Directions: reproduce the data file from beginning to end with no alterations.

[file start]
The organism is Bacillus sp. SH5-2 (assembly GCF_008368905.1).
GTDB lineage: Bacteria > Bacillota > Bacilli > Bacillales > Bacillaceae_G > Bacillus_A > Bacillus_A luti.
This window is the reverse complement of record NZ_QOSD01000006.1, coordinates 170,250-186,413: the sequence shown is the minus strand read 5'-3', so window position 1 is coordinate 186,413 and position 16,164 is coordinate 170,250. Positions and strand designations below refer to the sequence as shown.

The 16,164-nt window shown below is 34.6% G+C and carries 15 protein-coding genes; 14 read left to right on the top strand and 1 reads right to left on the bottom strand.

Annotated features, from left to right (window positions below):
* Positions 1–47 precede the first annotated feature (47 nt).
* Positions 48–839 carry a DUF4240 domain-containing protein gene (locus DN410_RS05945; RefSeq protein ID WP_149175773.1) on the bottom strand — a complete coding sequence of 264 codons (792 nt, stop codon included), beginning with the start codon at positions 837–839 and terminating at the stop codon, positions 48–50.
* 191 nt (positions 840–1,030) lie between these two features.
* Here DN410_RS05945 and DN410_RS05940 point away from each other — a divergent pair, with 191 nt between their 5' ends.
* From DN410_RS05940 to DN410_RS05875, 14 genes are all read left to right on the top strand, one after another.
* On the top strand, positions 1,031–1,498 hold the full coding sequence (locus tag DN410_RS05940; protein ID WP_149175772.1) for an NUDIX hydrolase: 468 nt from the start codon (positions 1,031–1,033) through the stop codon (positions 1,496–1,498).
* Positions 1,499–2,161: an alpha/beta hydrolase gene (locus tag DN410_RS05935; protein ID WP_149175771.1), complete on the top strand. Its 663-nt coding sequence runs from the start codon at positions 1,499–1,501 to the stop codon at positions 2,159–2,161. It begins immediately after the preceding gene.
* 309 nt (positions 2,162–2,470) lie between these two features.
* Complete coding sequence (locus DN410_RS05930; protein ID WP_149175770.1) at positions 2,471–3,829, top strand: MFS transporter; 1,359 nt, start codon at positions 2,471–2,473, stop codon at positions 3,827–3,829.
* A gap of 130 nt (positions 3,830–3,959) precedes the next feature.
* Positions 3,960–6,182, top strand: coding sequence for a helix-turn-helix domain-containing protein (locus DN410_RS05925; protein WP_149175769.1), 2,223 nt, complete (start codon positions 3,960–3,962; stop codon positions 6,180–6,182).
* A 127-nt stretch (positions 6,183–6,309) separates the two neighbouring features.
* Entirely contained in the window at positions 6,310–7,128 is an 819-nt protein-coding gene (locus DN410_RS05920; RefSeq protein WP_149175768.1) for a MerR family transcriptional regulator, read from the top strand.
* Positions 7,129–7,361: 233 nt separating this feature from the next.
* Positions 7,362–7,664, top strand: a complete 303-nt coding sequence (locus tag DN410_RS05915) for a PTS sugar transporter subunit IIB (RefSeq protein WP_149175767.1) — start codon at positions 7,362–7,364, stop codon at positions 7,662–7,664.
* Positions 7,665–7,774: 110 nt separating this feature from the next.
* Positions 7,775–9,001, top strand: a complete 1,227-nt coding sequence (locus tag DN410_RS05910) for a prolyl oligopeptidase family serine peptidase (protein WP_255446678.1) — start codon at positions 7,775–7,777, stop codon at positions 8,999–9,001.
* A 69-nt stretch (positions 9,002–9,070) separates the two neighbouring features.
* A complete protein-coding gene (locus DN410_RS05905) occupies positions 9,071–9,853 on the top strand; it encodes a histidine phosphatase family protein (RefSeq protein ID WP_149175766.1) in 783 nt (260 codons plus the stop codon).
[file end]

The organism is Bacillus sp. SH5-2 (assembly GCF_008368905.1).
GTDB lineage: Bacteria > Bacillota > Bacilli > Bacillales > Bacillaceae_G > Bacillus_A > Bacillus_A luti.
This window is the reverse complement of record NZ_QOSD01000006.1, coordinates 170,250-186,413: the sequence shown is the minus strand read 5'-3', so window position 1 is coordinate 186,413 and position 16,164 is coordinate 170,250. Positions and strand designations below refer to the sequence as shown.

The 16,164-nt window shown below is 34.6% G+C and carries 15 protein-coding genes; 14 read left to right on the top strand and 1 reads right to left on the bottom strand.

Annotated features, from left to right (window positions below):
* Positions 1–47 precede the first annotated feature (47 nt).
* Positions 48–839 carry a DUF4240 domain-containing protein gene (locus DN410_RS05945; RefSeq protein ID WP_149175773.1) on the bottom strand — a complete coding sequence of 264 codons (792 nt, stop codon included), beginning with the start codon at positions 837–839 and terminating at the stop codon, positions 48–50.
* 191 nt (positions 840–1,030) lie between these two features.
* Here DN410_RS05945 and DN410_RS05940 point away from each other — a divergent pair, with 191 nt between their 5' ends.
* From DN410_RS05940 to DN410_RS05875, 14 genes are all read left to right on the top strand, one after another.
* On the top strand, positions 1,031–1,498 hold the full coding sequence (locus tag DN410_RS05940; protein ID WP_149175772.1) for an NUDIX hydrolase: 468 nt from the start codon (positions 1,031–1,033) through the stop codon (positions 1,496–1,498).
* Positions 1,499–2,161: an alpha/beta hydrolase gene (locus tag DN410_RS05935; protein ID WP_149175771.1), complete on the top strand. Its 663-nt coding sequence runs from the start codon at positions 1,499–1,501 to the stop codon at positions 2,159–2,161. It begins immediately after the preceding gene.
* 309 nt (positions 2,162–2,470) lie between these two features.
* Complete coding sequence (locus DN410_RS05930; protein ID WP_149175770.1) at positions 2,471–3,829, top strand: MFS transporter; 1,359 nt, start codon at positions 2,471–2,473, stop codon at positions 3,827–3,829.
* A gap of 130 nt (positions 3,830–3,959) precedes the next feature.
* Positions 3,960–6,182, top strand: coding sequence for a helix-turn-helix domain-containing protein (locus DN410_RS05925; protein WP_149175769.1), 2,223 nt, complete (start codon positions 3,960–3,962; stop codon positions 6,180–6,182).
* A 127-nt stretch (positions 6,183–6,309) separates the two neighbouring features.
* Entirely contained in the window at positions 6,310–7,128 is an 819-nt protein-coding gene (locus DN410_RS05920; RefSeq protein WP_149175768.1) for a MerR family transcriptional regulator, read from the top strand.
* Positions 7,129–7,361: 233 nt separating this feature from the next.
* Positions 7,362–7,664, top strand: a complete 303-nt coding sequence (locus tag DN410_RS05915) for a PTS sugar transporter subunit IIB (RefSeq protein WP_149175767.1) — start codon at positions 7,362–7,364, stop codon at positions 7,662–7,664.
* Positions 7,665–7,774: 110 nt separating this feature from the next.
* Positions 7,775–9,001, top strand: a complete 1,227-nt coding sequence (locus tag DN410_RS05910) for a prolyl oligopeptidase family serine peptidase (protein WP_255446678.1) — start codon at positions 7,775–7,777, stop codon at positions 8,999–9,001.
* A 69-nt stretch (positions 9,002–9,070) separates the two neighbouring features.
* A complete protein-coding gene (locus DN410_RS05905) occupies positions 9,071–9,853 on the top strand; it encodes a histidine phosphatase family protein (RefSeq protein ID WP_149175766.1) in 783 nt (260 codons plus the stop codon).